The trouble with a singularity [duplicate]

As an engineer, we are taught that the root cause of any problem can be solved if we ask why 5 times. Sometimes you can figure it out at 4 and sometimes at 6, but it always averages to 5 times. - You can occasionally add a "how" into that root cause analysis, but generally, it is "why".

So I was reading an article on the internet about how black holes form and I started asking why.

Unfortunately, my analysis broke down on the first why.

1. So why a singularity? - If the sum of a massive star's core is crushed to become a black hole, why and how does it become a singularity? How do you crush point-like particles (quarks, electrons, etc) beyond their current size? Logic dictates that there has to be a size where you cannot make an object anymore dense.

How do you get around Heisenberg's uncertainty principle? We now know the exact location for all of the matter in the black hole. We also should know the state of all of the matter in the black hole.

How do you get around Pauli's Exclusion Principle? - Do electrons cease being electrons when you squeeze them hard enough? If so, at what point is it no longer an electron?

If a BH is a point-like object smaller than an electron, how does matter falling onto it smear over the surface?

Can an object be Planck size and still be a singularity? If so this would solve some of these questions....

Does matter falling onto the surface of a BH cause it to shrink further or does it grow with all of the matter smearing onto it? If it grows in size, does this mean its gravity gets weaker? After all, its gravity is inversely proportional to its size isn't it?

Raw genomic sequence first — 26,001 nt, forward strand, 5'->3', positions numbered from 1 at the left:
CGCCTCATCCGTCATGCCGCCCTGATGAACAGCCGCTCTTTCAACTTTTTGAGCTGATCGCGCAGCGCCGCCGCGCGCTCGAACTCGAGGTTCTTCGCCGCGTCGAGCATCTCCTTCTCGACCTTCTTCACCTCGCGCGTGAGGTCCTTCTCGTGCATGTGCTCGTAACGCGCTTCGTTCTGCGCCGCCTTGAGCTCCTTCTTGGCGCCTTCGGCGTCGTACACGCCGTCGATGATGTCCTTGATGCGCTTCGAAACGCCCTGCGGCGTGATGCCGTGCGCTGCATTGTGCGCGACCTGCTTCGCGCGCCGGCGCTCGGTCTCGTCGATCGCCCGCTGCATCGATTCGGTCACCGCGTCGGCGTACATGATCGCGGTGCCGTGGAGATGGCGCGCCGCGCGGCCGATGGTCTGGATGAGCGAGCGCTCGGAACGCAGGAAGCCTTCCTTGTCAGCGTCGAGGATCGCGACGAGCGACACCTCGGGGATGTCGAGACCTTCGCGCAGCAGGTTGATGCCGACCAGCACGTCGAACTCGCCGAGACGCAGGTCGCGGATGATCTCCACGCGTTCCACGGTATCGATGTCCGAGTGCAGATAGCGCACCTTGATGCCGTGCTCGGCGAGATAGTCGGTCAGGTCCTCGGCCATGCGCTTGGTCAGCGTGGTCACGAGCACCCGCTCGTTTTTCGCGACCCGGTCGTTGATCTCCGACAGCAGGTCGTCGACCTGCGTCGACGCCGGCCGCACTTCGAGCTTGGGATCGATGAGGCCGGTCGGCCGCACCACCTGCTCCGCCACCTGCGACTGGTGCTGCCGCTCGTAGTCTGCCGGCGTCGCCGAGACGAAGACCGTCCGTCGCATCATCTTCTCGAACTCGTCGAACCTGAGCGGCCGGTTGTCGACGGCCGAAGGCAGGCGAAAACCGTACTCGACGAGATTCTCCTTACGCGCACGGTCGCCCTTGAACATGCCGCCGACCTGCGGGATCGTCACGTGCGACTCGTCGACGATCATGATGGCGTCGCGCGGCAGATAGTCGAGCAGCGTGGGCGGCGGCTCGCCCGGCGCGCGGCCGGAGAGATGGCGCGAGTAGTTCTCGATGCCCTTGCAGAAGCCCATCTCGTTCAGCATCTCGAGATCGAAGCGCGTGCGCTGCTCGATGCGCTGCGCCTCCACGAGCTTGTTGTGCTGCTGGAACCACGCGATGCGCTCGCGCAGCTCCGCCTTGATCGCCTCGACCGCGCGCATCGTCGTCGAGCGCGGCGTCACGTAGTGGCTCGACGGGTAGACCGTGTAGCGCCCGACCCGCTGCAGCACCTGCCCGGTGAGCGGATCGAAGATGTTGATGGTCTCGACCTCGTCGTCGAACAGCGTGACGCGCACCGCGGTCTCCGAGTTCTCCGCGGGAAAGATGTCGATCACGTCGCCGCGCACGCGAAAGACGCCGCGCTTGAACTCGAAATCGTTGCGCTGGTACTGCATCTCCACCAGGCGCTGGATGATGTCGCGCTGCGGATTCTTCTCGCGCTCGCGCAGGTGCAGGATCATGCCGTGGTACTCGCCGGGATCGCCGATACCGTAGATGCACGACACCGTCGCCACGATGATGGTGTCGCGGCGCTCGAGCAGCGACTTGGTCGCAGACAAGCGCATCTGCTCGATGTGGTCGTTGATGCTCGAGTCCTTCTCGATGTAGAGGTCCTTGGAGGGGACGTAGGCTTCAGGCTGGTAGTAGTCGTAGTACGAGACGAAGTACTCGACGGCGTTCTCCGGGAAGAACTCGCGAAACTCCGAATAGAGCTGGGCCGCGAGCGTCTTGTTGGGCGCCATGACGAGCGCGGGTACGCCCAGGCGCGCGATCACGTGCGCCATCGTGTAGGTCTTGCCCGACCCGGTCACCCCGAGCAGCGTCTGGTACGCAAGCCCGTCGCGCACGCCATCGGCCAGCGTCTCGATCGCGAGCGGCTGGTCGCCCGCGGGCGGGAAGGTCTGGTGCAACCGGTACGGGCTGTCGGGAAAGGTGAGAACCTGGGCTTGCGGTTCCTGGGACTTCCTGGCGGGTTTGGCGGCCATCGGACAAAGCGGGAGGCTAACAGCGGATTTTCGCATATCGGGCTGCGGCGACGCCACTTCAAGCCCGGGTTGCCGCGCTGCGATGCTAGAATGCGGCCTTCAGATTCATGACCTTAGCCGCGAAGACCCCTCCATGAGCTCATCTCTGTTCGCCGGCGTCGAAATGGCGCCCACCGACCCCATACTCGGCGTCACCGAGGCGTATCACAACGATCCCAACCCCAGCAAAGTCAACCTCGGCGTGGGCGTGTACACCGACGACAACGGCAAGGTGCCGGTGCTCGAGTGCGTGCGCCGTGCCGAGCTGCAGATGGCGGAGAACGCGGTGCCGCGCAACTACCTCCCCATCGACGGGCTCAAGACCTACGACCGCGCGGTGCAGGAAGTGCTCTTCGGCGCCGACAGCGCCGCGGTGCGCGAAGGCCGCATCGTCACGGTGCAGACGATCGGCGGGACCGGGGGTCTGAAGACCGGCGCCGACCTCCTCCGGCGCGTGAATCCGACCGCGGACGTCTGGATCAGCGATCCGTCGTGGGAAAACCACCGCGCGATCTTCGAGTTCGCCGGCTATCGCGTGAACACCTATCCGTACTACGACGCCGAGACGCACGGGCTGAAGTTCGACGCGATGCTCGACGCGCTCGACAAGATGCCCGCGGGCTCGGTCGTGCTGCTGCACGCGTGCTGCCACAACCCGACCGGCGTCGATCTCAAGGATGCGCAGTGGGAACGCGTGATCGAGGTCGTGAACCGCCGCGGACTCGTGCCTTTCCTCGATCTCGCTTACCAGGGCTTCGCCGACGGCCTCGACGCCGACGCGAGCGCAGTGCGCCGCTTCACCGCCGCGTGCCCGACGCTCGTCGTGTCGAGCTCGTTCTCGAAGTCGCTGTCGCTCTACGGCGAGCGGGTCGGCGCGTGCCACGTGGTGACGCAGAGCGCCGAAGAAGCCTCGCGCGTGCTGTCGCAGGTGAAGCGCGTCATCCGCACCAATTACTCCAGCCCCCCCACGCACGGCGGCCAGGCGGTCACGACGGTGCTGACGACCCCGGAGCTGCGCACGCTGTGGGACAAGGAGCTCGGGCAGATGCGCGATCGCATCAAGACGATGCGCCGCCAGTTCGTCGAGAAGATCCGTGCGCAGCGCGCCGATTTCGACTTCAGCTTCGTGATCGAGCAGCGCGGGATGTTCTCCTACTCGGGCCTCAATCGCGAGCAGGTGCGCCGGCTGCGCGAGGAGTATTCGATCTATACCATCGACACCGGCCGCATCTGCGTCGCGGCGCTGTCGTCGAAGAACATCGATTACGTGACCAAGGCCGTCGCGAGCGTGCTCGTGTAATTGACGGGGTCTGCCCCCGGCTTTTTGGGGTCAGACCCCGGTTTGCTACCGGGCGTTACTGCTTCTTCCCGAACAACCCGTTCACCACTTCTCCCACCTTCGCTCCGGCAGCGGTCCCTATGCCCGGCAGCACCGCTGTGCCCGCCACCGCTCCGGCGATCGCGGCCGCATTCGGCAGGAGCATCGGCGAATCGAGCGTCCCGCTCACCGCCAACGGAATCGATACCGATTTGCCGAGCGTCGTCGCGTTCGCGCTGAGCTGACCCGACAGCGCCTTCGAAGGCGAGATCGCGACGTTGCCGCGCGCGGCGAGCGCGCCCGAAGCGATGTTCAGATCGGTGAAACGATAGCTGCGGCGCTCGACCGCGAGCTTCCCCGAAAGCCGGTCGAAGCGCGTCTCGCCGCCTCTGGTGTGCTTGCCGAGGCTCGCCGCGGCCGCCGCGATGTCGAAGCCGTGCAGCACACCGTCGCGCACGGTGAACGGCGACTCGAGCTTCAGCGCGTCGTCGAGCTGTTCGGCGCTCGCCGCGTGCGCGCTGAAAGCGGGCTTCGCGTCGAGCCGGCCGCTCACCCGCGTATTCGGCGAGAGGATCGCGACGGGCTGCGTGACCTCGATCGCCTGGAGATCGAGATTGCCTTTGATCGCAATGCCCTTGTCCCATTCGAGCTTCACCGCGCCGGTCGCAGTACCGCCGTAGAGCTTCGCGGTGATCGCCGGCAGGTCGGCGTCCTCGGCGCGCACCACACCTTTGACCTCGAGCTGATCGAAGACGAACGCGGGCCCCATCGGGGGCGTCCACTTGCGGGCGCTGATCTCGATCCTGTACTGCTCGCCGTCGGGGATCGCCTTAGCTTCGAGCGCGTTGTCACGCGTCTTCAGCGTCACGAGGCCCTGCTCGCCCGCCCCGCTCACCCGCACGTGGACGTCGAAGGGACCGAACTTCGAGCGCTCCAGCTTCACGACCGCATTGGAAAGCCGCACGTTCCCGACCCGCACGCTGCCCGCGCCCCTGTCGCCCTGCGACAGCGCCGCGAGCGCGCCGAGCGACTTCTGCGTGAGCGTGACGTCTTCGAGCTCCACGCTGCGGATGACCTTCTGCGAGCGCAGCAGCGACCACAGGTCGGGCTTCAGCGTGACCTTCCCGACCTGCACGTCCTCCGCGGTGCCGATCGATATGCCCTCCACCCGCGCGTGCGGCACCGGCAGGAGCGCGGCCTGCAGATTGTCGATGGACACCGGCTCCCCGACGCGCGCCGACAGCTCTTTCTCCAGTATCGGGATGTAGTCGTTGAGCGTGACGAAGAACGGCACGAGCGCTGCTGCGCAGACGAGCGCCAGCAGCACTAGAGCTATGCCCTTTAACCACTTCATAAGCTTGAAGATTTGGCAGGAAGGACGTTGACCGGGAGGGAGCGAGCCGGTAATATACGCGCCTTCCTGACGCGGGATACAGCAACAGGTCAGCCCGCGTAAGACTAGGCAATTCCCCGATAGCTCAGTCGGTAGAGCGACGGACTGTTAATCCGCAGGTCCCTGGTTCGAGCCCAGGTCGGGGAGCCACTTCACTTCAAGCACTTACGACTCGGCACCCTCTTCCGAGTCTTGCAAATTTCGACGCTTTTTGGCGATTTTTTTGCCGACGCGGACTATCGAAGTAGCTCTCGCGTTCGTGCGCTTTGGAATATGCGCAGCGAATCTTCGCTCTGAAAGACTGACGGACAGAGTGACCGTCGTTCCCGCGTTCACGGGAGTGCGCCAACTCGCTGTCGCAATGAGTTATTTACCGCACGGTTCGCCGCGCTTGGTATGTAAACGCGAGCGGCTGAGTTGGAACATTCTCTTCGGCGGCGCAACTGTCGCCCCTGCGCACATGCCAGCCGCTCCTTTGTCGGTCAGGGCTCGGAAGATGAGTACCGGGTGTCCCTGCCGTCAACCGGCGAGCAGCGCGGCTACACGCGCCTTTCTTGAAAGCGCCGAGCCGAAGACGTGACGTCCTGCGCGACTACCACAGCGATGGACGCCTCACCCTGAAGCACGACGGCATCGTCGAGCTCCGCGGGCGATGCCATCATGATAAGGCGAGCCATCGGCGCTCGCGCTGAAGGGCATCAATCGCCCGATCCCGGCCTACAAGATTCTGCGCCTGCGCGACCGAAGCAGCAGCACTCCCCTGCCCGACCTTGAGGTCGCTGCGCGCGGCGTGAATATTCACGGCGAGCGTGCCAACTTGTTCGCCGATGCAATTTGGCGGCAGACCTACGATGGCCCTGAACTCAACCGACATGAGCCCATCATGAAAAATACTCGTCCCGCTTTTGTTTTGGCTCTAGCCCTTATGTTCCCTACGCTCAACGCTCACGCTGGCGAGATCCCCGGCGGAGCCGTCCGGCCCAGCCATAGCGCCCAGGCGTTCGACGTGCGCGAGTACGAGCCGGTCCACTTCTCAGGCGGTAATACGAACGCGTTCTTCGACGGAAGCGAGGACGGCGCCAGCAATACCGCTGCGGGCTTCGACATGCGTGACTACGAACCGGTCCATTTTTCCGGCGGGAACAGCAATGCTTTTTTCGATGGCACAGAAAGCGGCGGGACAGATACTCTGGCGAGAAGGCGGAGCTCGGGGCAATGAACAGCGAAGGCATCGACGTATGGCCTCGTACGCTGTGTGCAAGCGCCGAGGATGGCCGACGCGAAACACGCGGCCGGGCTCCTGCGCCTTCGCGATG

• – user4552 Mar 23 '19 at 14:17
• If a BH is a point-like object smaller than an electron, how does matter falling onto it smear over the surface? It's not really true that a black hole singularity is pointlike. physics.stackexchange.com/questions/144447/… – user4552 Mar 23 '19 at 14:17
• "After all, its gravity is inversely proportional to its size isn't it?" . it is mass for the gravitational formula, not size. There is no definitive quantization of gravity, so one cannot mix up classical with quantum except as effective theories. In general quantum mechanics makes classical singularities fuzzy, See the fuzziness in the current Big Bang model, where effective quantization of gravity is used en.wikipedia.org/wiki/Big_bang – anna v Mar 23 '19 at 17:53
• please note that in classical physics there are singularities all over (Coulomb potential for example) that the quantum mechanical formulation eliminates – anna v Mar 23 '19 at 18:03
• I recommend you read Kip Thorne's book "Black Holes And Time Warps", it will answer most if not all of your questions. – niels nielsen Mar 23 '19 at 19:02